GUYS, way to go (going back to your roots and marrying the same way your fathers and forefather did). Excellent way to keep our culture and tradition, amind western style marriage sweeping our society in recent days, even national couples showing up in expensive gowns, booking and wedding in priced hotels making it hard for grassroots to witness (good to make the bride happy but bad for our cultural heritage). Ignoring our pride and livelihood of traditional marriage rituals?
This report covers a balance of a cross-cultural marriage honouring both cultures! Cross-cultural marriage yet honouring your culture and tradition by "maritim waitmeri long tumbuna pasin bilong yumi" Congrats!
By ZACHERY PER
TWO young Australians women made a brave decision to marry two young Bena men in Eastern Highlands province and got their marriage traditionally formalised and accepted over the weekend.
Kate and Miranda from Perth in Western Australia got their marriage to Alex Akepa Ihanimo and Nathaniel Ihanimo overwhelmingly accepted by the people of Bena at Arufa village on Saturday, when the Bena style traditional marriage ceremony was conducted.
Alex 28 and Nathaniel 26 had been living with their parents (Paul and Judy Ihanimo) in Australian for almost 20 years and had already formalised their marriage in Western weeding ceremonies in Australia.The family went to live in Australia in 1987, as their father (Paul Ihanimo) was taken there as a Four Square Missionary. They lived there ever since and the boys went to school and completed their university education and are working there.The other young Ihanimos are Emmanuel 22 and Popsy 24, the only girl in the family.
Alex and his bride Kate had their weeding at Port Douglas in Cairns Australia in July 14, 2005 and Nathaniel and his bride Miranda had theirs in Perth on April 9, 2005.
Their father Paul Ihanimo told The National in Arufa village on Saturday that his sons insisted to get their marriage traditionally and culturally recognised in Bena style where they hailed from.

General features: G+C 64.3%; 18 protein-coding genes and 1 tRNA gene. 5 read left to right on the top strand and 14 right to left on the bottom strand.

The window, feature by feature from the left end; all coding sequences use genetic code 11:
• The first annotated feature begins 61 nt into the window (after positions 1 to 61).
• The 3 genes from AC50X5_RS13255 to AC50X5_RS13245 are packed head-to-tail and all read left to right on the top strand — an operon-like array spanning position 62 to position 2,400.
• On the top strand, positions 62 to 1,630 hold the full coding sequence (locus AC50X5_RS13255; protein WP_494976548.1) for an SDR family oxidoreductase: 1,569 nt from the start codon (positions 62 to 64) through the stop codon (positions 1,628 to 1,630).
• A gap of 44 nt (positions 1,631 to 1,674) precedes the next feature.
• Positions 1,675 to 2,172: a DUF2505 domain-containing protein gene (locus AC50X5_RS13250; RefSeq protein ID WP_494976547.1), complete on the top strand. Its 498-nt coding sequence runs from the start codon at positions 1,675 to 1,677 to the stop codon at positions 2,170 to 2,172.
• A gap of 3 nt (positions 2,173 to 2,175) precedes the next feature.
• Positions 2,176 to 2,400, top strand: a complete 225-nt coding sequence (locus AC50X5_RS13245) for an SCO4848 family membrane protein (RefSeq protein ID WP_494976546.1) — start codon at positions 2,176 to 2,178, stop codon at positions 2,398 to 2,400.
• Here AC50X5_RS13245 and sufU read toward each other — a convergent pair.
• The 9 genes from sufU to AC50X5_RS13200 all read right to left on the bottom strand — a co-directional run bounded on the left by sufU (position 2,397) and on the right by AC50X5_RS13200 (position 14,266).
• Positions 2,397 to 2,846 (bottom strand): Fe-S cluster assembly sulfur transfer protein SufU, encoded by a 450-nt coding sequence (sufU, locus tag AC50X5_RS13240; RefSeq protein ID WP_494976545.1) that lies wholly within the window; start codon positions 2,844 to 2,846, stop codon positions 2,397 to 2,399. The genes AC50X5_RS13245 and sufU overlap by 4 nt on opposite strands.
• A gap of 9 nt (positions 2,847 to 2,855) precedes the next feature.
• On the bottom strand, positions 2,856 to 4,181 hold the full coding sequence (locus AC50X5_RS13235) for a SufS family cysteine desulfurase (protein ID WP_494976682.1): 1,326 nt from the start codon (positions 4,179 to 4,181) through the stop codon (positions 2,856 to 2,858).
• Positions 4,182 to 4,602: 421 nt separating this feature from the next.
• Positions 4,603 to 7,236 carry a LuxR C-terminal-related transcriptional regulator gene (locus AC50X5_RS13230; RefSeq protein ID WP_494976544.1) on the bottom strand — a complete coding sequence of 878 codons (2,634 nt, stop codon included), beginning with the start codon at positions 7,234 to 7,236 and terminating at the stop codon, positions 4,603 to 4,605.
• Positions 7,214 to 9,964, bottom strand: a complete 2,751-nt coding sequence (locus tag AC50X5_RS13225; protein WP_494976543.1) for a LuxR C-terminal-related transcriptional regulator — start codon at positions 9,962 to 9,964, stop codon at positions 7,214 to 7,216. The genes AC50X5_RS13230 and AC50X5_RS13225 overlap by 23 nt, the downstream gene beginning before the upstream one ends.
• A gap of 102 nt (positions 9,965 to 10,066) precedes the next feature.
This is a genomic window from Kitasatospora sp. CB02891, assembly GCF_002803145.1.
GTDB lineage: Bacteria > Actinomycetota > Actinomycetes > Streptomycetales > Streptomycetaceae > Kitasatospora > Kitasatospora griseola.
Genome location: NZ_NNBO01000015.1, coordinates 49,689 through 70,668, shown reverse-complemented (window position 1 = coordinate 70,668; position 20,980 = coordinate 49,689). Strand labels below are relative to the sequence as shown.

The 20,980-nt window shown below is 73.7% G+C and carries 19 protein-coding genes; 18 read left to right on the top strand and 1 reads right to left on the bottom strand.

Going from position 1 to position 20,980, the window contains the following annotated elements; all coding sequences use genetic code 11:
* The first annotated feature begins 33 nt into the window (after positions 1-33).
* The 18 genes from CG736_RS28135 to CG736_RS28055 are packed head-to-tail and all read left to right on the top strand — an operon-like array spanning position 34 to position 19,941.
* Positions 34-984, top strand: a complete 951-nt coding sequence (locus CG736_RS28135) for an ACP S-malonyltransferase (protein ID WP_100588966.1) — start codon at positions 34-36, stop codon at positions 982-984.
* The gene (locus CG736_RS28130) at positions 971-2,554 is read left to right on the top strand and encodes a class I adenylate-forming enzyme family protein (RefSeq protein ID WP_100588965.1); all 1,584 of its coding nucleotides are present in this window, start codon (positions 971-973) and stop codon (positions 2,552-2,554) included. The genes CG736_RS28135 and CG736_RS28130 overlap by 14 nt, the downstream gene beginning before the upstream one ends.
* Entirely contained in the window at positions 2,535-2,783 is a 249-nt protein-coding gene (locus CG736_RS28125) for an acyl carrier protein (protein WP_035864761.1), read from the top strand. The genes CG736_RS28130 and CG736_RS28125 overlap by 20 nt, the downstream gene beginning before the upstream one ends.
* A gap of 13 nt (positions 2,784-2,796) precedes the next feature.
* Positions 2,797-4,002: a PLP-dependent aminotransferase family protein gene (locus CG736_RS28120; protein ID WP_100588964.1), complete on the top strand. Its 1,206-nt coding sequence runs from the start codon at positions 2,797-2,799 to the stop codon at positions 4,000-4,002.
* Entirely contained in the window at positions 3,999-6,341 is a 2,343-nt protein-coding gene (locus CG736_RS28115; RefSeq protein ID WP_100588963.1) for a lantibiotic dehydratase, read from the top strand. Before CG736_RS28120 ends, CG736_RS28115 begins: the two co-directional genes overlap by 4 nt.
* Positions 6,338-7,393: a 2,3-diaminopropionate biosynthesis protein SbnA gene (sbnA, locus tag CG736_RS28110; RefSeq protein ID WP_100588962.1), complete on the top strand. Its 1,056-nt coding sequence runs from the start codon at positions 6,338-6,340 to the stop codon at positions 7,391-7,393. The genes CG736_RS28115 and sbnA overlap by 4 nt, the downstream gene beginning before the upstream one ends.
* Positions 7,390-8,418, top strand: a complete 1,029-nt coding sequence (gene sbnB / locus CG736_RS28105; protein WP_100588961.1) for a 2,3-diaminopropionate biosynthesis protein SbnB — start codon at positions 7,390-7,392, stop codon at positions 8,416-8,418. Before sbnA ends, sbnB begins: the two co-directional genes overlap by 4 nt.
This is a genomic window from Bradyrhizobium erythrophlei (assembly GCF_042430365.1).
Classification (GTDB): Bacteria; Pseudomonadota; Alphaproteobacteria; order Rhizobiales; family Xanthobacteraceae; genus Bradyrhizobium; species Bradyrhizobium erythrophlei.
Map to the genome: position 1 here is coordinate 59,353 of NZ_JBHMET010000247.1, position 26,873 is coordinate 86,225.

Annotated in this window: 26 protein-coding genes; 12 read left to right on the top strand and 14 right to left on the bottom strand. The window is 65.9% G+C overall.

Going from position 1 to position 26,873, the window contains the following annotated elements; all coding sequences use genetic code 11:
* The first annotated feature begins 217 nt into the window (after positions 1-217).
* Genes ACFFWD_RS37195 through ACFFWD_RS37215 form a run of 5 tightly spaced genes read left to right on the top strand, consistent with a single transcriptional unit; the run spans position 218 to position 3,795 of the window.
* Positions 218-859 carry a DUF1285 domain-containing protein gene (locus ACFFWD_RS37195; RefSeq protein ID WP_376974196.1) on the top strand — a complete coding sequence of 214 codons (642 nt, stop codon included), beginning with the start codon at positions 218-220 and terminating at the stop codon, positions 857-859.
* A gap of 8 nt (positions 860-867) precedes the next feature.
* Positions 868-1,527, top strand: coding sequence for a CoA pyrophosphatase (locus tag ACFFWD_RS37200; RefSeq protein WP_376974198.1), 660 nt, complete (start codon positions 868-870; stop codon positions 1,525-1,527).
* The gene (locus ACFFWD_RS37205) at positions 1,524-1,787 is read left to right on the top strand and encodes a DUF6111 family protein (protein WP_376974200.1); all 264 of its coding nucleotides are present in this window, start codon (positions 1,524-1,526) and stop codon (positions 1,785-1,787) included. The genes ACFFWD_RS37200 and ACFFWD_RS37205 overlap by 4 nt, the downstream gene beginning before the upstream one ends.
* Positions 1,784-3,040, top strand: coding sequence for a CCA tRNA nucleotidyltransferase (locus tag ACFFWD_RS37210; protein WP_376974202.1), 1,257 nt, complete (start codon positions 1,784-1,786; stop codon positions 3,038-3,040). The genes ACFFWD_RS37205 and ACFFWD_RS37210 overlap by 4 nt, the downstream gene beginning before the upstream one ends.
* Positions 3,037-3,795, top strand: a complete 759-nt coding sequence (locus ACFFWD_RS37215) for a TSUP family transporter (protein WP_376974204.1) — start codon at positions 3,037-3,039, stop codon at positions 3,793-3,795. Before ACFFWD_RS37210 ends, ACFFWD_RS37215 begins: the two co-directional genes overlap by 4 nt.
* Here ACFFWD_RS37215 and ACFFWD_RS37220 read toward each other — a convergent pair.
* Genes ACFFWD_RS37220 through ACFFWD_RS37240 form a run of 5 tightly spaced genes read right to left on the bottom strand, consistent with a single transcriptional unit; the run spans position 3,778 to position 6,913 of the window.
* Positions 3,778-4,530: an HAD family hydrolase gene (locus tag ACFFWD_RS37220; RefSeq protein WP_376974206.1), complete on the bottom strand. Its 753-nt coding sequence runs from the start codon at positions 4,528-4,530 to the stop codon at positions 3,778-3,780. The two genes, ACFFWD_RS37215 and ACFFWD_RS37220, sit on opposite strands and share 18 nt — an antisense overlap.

"It was their firm believe and advocacy for traditional cultural values, that brought their wives up here to be traditionally recognised," Mr Ihanimo said.
Alex, the first born, was named after former MP and knight from the area Sir Akapa Miakwe, as his mother Judy gave birth to him on the eve of the declaration of Sir Akapa as Member of Ungai Bena in 1977 (July 16, 1977).
Sir Akepa, a biological relative of the Ihanimos, was present to witness the traditional marriage ceremony and bought the weeding cake for his name sake.
He praised the decision of the young couples to have their marriage formalised and recognised, saying that many nowadays forget the importance of traditional cultural values.
"Their value and respect for our unique culture is overwhelmingly accepted by the relatives in Bena," Sir Akepa said.
Both Alex and Nathaniel thanked relatives, guests and friends who took part in preparing food and witnessing their marriage.
They challenged the young children of today to study hard in school and at the same time value their traditional culture.
Some of the notable guests witnessing the ceremony were Four Square Church pastors Reverend Kumoro Vira, Rev Timothy Tipitap (President of PNG Four Square Church), Rev Kauga Baglme (General Supervisor of Four Square Church in PNG) and sister of Kate (Alex wife) Toni Jackson who travelled with the couples to Bena to witness the ceremony.
More than 3, 000 people from more than six villages in Bena and Goroka town attended the weeding. Several pigs, chicken, a cow and garden foods were prepared to commemorate the marriage in traditional style.